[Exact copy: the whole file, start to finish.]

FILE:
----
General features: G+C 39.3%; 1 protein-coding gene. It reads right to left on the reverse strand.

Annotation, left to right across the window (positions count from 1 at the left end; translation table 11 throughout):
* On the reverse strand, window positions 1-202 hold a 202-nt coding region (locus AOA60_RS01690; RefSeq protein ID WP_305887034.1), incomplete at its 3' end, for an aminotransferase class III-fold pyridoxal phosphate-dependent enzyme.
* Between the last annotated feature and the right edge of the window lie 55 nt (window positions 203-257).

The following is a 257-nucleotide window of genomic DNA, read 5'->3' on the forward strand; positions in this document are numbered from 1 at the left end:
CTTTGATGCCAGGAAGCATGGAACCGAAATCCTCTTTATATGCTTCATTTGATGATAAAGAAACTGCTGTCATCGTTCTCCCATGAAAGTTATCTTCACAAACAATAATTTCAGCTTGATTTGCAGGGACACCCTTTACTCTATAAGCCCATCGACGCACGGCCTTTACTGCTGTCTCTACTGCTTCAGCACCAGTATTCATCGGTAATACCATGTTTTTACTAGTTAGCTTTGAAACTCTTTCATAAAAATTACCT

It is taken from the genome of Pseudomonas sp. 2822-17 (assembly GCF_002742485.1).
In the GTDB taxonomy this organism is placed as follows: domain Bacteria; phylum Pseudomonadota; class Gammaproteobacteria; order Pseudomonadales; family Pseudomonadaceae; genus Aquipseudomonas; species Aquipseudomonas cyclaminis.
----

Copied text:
General features: G+C 39.3%; 1 protein-coding gene. It reads right to left on the reverse strand.

Annotation, left to right across the window (positions count from 1 at the left end; translation table 11 throughout):
* On the reverse strand, window positions 1-202 hold a 202-nt coding region (locus AOA60_RS01690; RefSeq protein ID WP_305887034.1), incomplete at its 3' end, for an aminotransferase class III-fold pyridoxal phosphate-dependent enzyme.
* Between the last annotated feature and the right edge of the window lie 55 nt (window positions 203-257).

The following is a 257-nucleotide window of genomic DNA, read 5'->3' on the forward strand; positions in this document are numbered from 1 at the left end:
CTTTGATGCCAGGAAGCATGGAACCGAAATCCTCTTTATATGCTTCATTTGATGATAAAGAAACTGCTGTCATCGTTCTCCCATGAAAGTTATCTTCACAAACAATAATTTCAGCTTGATTTGCAGGGACACCCTTTACTCTATAAGCCCATCGACGCACGGCCTTTACTGCTGTCTCTACTGCTTCAGCACCAGTATTCATCGGTAATACCATGTTTTTACTAGTTAGCTTTGAAACTCTTTCATAAAAATTACCT

It is taken from the genome of Pseudomonas sp. 2822-17 (assembly GCF_002742485.1).
In the GTDB taxonomy this organism is placed as follows: domain Bacteria; phylum Pseudomonadota; class Gammaproteobacteria; order Pseudomonadales; family Pseudomonadaceae; genus Aquipseudomonas; species Aquipseudomonas cyclaminis.